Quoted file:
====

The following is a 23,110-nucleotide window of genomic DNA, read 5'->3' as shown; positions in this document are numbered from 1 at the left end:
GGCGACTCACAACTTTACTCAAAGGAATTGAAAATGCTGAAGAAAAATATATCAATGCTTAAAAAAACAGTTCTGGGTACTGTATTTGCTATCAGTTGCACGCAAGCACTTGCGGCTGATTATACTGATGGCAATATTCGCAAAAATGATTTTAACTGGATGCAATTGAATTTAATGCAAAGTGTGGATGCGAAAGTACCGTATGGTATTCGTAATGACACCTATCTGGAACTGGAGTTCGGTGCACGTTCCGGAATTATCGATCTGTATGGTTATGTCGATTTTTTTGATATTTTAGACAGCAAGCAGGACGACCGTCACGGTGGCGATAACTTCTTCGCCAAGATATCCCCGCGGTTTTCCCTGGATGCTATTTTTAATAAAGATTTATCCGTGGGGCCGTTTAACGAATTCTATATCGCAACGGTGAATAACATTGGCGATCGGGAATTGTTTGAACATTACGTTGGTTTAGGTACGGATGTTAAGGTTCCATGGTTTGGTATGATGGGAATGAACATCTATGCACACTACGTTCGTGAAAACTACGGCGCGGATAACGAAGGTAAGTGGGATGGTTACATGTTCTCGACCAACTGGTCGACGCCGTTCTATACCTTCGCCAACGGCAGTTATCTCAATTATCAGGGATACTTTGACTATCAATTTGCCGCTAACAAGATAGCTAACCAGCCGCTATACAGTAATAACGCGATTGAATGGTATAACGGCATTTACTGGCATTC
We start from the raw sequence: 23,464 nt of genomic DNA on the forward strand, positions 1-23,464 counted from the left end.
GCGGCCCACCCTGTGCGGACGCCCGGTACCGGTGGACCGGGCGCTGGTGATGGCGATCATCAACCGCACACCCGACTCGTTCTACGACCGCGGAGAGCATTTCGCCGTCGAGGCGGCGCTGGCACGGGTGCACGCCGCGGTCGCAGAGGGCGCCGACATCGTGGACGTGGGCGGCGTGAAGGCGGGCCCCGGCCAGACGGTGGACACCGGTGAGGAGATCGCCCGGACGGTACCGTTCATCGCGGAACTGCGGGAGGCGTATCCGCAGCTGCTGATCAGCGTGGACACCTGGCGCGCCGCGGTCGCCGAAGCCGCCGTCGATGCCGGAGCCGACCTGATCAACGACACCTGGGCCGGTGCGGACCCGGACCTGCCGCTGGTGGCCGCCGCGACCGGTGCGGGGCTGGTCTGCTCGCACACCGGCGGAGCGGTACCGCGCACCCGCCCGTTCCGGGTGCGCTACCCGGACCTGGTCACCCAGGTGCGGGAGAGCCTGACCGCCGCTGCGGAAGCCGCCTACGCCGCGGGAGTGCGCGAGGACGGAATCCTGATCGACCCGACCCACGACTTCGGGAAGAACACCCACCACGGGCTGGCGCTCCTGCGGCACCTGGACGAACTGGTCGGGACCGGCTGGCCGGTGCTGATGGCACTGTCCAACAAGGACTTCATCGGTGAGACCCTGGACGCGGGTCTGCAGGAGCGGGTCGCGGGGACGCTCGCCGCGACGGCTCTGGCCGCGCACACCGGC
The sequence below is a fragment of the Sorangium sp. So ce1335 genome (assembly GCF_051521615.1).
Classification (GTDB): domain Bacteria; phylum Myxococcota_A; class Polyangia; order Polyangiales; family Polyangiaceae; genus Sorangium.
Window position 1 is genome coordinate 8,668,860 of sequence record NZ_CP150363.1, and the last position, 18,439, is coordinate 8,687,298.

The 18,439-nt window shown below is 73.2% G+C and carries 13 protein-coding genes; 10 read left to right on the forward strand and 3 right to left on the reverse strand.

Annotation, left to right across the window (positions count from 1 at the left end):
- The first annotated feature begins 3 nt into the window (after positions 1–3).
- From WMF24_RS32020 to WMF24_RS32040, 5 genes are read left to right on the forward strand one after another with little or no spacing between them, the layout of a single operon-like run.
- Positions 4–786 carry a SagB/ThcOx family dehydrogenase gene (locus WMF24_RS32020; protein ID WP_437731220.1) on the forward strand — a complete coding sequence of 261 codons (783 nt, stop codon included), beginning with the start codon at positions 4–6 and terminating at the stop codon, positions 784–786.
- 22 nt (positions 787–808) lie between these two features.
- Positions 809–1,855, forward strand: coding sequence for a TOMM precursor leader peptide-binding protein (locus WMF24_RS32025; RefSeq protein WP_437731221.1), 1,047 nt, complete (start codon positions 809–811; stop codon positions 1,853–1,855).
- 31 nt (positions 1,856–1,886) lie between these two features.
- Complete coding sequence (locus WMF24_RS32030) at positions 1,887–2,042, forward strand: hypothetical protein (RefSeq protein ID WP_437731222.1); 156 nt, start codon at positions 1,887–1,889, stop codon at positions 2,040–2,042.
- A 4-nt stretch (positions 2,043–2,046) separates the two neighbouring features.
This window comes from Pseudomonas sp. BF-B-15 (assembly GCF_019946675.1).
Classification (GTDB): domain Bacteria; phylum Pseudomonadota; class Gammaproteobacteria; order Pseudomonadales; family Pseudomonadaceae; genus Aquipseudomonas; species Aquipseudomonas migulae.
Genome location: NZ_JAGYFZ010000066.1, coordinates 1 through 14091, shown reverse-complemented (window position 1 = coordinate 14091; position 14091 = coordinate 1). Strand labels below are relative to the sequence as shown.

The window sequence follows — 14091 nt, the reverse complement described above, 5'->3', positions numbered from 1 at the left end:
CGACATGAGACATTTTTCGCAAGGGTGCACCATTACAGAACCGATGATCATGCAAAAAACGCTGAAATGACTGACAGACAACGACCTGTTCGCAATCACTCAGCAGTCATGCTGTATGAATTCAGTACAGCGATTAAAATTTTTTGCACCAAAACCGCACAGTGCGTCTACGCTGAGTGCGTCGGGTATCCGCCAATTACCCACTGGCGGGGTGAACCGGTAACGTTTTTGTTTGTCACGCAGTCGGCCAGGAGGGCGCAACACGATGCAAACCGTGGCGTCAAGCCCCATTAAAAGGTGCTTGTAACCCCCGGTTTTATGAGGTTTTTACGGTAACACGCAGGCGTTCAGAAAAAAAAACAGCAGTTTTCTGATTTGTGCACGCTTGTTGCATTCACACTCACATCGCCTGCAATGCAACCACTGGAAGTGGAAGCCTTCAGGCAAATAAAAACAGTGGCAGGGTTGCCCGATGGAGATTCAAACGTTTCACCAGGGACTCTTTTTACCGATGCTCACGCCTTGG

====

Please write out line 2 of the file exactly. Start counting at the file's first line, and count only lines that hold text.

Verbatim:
GGCGACTCACAACTTTACTCAAAGGAATTGAAAATGCTGAAGAAAAATATATCAATGCTTAAAAAAACAGTTCTGGGTACTGTATTTGCTATCAGTTGCACGCAAGCACTTGCGGCTGATTATACTGATGGCAATATTCGCAAAAATGATTTTAACTGGATGCAATTGAATTTAATGCAAAGTGTGGATGCGAAAGTACCGTATGGTATTCGTAATGACACCTATCTGGAACTGGAGTTCGGTGCACGTTCCGGAATTATCGATCTGTATGGTTATGTCGATTTTTTTGATATTTTAGACAGCAAGCAGGACGACCGTCACGGTGGCGATAACTTCTTCGCCAAGATATCCCCGCGGTTTTCCCTGGATGCTATTTTTAATAAAGATTTATCCGTGGGGCCGTTTAACGAATTCTATATCGCAACGGTGAATAACATTGGCGATCGGGAATTGTTTGAACATTACGTTGGTTTAGGTACGGATGTTAAGGTTCCATGGTTTGGTATGATGGGAATGAACATCTATGCACACTACGTTCGTGAAAACTACGGCGCGGATAACGAAGGTAAGTGGGATGGTTACATGTTCTCGACCAACTGGTCGACGCCGTTCTATACCTTCGCCAACGGCAGTTATCTCAATTATCAGGGATACTTTGACTATCAATTTGCCGCTAACAAGATAGCTAACCAGCCGCTATACAGTAATAACGCGATTGAATGGTATAACGGCATTTACTGGCATTC